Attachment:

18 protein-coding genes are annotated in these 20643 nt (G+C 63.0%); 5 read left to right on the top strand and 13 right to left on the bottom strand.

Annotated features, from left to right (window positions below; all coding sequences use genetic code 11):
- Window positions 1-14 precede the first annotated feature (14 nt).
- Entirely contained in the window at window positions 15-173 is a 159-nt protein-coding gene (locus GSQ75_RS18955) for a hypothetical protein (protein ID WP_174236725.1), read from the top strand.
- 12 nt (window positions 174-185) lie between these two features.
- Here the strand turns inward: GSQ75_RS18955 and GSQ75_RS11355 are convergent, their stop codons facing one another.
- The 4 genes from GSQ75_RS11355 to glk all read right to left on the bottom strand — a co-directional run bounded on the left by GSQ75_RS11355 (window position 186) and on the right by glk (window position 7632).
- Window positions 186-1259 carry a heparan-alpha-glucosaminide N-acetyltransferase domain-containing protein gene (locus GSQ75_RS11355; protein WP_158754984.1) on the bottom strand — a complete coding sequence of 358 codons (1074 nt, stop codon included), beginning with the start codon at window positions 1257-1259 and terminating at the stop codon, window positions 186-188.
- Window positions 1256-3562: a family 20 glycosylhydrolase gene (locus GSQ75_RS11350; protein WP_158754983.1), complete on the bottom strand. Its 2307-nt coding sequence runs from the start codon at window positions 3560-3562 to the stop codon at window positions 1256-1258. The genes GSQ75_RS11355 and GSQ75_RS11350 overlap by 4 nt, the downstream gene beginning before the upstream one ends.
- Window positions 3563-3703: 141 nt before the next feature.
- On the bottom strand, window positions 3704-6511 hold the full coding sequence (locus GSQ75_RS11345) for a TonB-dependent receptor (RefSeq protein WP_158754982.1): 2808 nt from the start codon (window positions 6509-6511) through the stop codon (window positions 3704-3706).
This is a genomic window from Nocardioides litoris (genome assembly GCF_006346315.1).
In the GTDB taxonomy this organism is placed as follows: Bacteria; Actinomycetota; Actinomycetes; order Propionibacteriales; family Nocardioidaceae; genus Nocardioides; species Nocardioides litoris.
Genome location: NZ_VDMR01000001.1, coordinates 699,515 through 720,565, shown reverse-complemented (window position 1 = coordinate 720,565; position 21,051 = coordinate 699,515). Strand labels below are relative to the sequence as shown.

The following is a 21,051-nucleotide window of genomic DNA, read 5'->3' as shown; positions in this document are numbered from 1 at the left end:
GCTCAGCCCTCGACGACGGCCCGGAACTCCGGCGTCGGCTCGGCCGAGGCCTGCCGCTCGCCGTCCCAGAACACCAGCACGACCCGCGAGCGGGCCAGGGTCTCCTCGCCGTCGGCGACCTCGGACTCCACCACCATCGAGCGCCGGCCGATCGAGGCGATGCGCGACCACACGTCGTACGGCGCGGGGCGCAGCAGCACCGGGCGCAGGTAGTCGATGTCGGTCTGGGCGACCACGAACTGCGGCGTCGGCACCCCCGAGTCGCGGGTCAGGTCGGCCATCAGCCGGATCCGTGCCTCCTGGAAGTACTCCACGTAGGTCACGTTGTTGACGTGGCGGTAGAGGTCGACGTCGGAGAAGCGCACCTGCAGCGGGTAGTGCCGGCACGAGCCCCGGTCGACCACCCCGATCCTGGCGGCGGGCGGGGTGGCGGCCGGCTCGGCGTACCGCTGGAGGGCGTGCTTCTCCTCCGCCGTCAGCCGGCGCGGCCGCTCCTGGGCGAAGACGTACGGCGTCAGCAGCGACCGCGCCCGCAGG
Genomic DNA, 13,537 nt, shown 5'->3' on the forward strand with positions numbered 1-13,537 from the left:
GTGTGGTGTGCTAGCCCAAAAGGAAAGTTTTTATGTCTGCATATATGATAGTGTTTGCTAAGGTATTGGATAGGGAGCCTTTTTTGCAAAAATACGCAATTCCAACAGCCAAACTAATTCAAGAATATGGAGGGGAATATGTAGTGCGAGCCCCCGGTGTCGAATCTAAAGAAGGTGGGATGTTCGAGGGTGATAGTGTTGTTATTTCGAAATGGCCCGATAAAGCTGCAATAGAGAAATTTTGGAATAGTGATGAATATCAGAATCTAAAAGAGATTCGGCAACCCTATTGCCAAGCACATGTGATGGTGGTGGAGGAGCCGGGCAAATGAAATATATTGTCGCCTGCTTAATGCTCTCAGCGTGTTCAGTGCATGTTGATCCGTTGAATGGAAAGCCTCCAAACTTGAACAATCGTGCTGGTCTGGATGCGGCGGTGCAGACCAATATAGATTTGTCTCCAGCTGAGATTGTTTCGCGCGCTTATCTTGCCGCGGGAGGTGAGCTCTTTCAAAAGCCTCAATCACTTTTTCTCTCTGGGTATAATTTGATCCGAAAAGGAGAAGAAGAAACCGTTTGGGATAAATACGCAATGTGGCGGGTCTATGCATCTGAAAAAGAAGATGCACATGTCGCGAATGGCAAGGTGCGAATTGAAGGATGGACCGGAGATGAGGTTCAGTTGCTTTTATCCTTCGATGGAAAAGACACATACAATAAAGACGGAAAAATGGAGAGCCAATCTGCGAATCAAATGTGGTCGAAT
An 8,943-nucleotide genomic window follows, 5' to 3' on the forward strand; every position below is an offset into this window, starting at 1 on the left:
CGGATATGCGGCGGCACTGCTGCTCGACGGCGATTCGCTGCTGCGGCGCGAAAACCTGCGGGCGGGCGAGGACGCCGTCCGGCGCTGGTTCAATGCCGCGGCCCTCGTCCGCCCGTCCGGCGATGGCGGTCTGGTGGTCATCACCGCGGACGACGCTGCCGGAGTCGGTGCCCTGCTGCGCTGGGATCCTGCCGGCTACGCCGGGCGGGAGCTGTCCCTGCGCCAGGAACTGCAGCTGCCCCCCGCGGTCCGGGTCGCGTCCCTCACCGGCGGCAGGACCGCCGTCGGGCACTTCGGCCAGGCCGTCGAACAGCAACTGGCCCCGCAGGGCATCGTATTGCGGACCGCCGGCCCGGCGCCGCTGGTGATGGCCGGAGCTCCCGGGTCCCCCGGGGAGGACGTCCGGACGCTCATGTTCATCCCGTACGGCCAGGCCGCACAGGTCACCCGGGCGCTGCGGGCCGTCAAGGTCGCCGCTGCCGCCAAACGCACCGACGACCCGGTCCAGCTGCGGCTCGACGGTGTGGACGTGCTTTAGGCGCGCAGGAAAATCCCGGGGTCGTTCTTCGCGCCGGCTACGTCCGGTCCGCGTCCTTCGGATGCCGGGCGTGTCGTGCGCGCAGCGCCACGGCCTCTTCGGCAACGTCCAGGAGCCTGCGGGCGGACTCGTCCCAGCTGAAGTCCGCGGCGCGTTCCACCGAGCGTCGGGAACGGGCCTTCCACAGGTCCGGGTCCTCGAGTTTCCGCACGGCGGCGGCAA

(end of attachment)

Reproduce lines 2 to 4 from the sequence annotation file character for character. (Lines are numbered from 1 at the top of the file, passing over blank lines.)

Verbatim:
Annotated features, from left to right (window positions below; all coding sequences use genetic code 11):
- Window positions 1-14 precede the first annotated feature (14 nt).
- Entirely contained in the window at window positions 15-173 is a 159-nt protein-coding gene (locus GSQ75_RS18955) for a hypothetical protein (protein ID WP_174236725.1), read from the top strand.